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Practicing Mindfulness to Quiet an Anxious Mind

The views expressed are those of the author and do not necessarily reflect the views of ASPA as an organization.

By Carl J. Gabrini
April 19, 2019

I was chatting with a friend of mine in late March when my PA Times arrived via email, and to my surprise, the first column addressed the topic of mindfulness. It was Bethany Pearson’s May 22, article, “Mindfulness: Cultivating and Maintaining Effective Leadership.” My column happened to be due three weeks later and I too planned to write on mindfulness. I thought, should I try to change my topic? I decided no; I would go ahead and write but adjust my approach. The fact that someone else happened to hit on the same topic demonstrates that it is either important or something on people’s minds. I decided to get personal in this column, which is unusual for me.

Throughout my own academic career spanning some 34 years as student and teacher I have never taken a psychology course. What I learned of psychology was learned through practice, training classes and courses in organizational science. I had not heard of mindfulness by name. This year I read two books that introduced me to the concept of mindfulness; Small Teaching by James Lang, and Mindfulness by Ellen Langer. Mindfulness became interesting to me for two reasons: I am always trying to improve my teaching and learning in the classroom, and I was diagnosed with an anxiety disorder years ago and continue to struggle with it.

One of the strategies I used to manage anxiety was rigid adherence to routines. I thought the more predictable I could make my life, the easier it would be to avoid triggers that made me anxious. My rigid routine strategy failed miserably. It took time, but I learned to adjust and cope with my anxiety. What occurred to me last fall when reading about mindfulness is how it aligned so closely with my response to the failure of my rigid routine experience.

Mindlessness is being on auto-pilot and cruising along in neutral. How many of you saw the movie Click? In that movie the main character dreams what life would be like if he got to move through it by selectively passing over parts of it. What he discovered is that you don’t always get to pick and choose what parts to pass over. The routine you set for yourself may dictate which parts you pass over and which ones you don’t. You find yourself missing out on things you never intended to miss or developing a pattern of thinking that limits the options you consider and the decisions you make.

The rigid routines we adopt also affect how we react to people and situations. I remember the first time someone said to me, “Be careful. If you only have a hammer, everything begins to look like a nail.” What a relief to rediscover that life is dynamic, and I don’t need a rigid framework of routines. Instead I focus on being mindful. Merriam-Webster defines mindfulness as, “The practice of maintaining a nonjudgmental state of heightened or complete awareness of one’s thoughts, emotions, or experiences on a moment-to-moment basis, also such a state of awareness.”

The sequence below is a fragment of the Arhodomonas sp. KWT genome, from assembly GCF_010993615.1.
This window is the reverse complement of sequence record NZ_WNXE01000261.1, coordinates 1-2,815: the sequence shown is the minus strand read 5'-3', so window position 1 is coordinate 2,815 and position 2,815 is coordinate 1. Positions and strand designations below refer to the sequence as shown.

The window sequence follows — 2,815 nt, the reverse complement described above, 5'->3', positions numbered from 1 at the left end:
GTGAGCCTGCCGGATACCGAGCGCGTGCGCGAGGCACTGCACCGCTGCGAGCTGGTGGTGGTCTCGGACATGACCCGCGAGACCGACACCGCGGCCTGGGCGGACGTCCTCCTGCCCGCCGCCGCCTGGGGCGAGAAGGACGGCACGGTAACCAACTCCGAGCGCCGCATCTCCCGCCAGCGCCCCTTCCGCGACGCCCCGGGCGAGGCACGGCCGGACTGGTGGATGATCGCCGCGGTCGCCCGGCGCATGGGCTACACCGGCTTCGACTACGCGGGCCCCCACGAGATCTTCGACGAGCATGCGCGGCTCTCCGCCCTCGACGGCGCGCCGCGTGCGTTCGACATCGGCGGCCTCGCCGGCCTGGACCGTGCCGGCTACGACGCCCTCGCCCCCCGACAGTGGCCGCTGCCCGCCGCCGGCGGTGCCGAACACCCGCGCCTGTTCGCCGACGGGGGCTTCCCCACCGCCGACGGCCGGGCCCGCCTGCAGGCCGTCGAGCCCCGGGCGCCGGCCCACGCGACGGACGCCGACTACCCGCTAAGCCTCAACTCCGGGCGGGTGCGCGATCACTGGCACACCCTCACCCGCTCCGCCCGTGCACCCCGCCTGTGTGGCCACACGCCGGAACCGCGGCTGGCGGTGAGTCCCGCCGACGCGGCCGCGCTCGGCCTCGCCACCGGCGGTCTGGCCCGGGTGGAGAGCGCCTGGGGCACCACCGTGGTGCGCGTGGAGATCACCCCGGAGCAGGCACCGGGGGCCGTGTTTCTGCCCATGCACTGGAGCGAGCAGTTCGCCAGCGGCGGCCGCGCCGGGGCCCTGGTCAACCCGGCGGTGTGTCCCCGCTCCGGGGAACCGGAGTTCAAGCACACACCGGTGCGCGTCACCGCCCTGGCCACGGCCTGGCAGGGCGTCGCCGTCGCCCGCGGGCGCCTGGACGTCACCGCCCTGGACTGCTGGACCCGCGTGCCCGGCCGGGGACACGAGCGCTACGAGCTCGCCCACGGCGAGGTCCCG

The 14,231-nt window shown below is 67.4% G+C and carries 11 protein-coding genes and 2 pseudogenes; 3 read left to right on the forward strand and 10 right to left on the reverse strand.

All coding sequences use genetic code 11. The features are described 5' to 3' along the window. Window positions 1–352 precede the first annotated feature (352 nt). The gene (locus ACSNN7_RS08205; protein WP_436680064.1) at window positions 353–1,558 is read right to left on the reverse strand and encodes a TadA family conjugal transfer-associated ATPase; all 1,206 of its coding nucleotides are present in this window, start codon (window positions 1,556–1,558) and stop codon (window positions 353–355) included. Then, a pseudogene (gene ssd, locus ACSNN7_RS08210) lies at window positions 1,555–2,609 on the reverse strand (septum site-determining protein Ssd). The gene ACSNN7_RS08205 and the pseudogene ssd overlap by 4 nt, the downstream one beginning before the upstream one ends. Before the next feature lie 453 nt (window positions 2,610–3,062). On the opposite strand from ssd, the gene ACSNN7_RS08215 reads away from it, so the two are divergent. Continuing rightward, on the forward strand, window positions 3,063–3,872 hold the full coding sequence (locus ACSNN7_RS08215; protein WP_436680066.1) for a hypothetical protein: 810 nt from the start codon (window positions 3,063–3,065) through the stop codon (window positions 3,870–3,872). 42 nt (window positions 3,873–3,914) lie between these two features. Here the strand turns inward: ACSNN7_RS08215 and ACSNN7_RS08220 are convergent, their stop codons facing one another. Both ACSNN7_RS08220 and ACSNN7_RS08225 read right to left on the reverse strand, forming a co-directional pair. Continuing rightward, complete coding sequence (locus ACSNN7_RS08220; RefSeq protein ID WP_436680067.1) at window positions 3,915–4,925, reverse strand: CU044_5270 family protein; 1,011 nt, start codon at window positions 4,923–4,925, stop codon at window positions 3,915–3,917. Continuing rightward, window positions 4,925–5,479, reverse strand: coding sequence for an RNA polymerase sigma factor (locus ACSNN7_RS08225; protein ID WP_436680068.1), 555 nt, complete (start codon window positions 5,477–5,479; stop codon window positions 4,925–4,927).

Langer explains that being mindless means we develop automatic responses and rigid classifications for dealing with people and situations. Being mindful teaches us to slow down, think and identify any preconceived biases. In a state of mindfulness, we can make more effective decisions that are likely to reduce conflict and increase the likelihood of reaching intended outcomes. When I am confronted by a situation, I breathe, reflec, and often ask for time to consider it rather than blurt out a hasty routine-based decision. Last semester I was put in a challenging situation. Old habits die hard, and I initially wanted to react in the old mindless way. But I took a few breaths and allowed a few moments of silence to prevail, reflecting on the situation. That split-second decision to reflect on what just occurred gave me the time to be mindful. By the next day, we had arrived at a compromise solution that pleased all parties involved.

I am not telling you I have reached some state of perfection. Anyone diagnosed with an anxiety disorder would see right through me if I claimed to have found a cure. But what I have discovered is a name and a face for the concept that I have been practicing for the past several years. Mindfulness won’t help you avoid anxious situations or tense confrontations with people. What it will do is provide you with a method to more effectively deal with these experiences. I learned a long time ago that life is mostly gray with fringes of black and white on either side. Mindfulness continues to be a practice, a state of mind, that allows me to not just cope with anxious situations, but also be a better professor, administrator, husband, father, son and friend. This was hard to share, but I hope my colleagues in academia and in practice can benefit from me sharing my experience in a public forum.


Author: Carl J. Gabrini is Assistant Professor of Accounting at the Wright School of Business, Dalton State College and earned a PhD in Public Administration at Florida State University. Email address [email protected].

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